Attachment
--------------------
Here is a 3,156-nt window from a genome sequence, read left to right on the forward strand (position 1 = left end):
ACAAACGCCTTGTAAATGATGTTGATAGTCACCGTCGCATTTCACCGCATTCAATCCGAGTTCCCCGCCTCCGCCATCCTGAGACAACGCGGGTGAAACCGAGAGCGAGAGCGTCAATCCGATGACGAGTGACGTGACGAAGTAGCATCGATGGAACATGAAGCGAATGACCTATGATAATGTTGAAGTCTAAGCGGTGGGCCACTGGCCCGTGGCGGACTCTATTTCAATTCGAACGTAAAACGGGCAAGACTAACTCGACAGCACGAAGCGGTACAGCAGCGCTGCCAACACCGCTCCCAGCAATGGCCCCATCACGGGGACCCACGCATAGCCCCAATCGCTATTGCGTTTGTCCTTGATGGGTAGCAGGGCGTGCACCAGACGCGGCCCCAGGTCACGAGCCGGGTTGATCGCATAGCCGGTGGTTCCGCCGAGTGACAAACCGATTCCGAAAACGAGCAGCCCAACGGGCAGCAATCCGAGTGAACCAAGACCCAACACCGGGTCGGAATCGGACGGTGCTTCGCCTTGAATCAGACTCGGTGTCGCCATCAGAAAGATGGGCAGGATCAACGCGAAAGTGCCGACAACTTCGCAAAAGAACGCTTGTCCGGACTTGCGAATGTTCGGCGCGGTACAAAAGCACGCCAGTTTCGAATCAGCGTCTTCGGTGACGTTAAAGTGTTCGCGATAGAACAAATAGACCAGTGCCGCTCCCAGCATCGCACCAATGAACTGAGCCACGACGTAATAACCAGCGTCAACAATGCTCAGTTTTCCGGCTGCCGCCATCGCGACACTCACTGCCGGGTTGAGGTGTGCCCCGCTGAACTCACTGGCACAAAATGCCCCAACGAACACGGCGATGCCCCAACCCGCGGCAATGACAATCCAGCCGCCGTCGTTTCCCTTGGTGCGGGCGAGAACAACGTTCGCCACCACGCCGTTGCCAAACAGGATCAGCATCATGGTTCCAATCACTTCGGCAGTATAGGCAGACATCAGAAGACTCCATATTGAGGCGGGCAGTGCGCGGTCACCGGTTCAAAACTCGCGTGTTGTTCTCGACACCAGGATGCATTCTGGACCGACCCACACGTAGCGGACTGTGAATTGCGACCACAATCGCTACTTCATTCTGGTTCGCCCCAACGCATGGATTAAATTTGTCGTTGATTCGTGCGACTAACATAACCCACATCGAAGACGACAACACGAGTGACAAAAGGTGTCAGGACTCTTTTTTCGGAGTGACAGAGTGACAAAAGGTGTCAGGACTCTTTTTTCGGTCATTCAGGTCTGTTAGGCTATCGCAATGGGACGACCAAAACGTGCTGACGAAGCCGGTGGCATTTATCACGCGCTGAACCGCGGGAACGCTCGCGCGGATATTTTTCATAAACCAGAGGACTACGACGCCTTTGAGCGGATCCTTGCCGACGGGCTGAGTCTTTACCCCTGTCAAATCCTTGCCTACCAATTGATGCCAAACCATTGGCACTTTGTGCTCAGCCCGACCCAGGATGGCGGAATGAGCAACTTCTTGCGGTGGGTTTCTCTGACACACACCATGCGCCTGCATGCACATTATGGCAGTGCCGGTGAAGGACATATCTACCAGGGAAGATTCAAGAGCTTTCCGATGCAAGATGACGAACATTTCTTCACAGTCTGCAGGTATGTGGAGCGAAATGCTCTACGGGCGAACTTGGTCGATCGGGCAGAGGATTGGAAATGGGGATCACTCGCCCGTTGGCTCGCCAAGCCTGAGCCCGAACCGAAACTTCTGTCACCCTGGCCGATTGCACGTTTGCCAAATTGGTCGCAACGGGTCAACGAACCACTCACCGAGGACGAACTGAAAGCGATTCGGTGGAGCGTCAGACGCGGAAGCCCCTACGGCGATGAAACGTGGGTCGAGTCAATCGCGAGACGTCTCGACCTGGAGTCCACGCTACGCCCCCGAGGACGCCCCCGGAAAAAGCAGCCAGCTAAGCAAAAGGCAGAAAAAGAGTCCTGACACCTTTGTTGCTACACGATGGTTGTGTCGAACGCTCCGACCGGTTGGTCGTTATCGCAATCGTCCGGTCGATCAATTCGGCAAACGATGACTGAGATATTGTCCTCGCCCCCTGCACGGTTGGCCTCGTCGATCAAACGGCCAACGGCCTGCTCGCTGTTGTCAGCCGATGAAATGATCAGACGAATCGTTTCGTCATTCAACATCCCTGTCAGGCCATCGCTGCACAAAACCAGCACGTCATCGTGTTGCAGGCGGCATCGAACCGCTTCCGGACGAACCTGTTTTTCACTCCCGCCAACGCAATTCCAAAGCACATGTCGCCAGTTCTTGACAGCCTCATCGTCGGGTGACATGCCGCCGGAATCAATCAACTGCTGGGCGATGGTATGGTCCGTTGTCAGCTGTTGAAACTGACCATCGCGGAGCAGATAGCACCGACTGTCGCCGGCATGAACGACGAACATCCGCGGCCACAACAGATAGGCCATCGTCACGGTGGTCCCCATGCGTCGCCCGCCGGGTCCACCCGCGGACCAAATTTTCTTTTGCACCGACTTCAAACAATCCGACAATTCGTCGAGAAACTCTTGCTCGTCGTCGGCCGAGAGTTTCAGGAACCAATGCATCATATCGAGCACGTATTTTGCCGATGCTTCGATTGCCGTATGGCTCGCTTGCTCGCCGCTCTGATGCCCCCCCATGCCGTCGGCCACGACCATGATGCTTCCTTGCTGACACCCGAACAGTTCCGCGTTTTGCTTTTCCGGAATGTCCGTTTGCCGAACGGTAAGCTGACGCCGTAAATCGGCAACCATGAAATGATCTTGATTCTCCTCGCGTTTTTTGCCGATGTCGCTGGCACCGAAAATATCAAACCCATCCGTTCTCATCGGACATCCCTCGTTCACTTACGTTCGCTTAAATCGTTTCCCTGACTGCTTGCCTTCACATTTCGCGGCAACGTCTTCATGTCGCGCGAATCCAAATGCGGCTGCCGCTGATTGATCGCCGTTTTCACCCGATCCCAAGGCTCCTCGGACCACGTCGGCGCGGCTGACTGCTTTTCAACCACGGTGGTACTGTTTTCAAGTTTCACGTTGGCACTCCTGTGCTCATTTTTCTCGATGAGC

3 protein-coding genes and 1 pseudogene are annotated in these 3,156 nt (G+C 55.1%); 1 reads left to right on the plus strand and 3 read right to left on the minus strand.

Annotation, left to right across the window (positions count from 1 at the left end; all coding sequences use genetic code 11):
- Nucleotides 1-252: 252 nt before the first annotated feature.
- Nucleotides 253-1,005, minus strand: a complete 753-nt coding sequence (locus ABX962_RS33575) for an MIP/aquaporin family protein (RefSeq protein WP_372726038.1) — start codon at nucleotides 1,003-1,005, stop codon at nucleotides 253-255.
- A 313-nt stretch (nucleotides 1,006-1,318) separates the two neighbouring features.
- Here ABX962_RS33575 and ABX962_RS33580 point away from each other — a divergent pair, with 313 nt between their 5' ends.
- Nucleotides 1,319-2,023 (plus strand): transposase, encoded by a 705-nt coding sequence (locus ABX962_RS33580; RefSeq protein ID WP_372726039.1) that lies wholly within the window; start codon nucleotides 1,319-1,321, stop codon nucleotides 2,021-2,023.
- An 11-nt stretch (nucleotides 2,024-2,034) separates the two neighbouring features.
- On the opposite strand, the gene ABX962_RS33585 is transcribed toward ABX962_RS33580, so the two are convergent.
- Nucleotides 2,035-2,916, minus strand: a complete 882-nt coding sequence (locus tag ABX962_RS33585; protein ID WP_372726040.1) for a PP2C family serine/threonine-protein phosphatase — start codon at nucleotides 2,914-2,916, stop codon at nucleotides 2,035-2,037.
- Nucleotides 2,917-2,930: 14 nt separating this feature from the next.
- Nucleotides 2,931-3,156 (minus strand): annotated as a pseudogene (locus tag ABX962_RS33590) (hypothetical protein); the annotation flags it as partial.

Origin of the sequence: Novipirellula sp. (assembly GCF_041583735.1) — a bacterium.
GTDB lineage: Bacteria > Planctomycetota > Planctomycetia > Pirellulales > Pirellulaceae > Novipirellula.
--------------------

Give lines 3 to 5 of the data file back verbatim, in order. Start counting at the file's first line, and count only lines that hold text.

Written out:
3 protein-coding genes and 1 pseudogene are annotated in these 3,156 nt (G+C 55.1%); 1 reads left to right on the plus strand and 3 read right to left on the minus strand.

Annotation, left to right across the window (positions count from 1 at the left end; all coding sequences use genetic code 11):
- Nucleotides 1-252: 252 nt before the first annotated feature.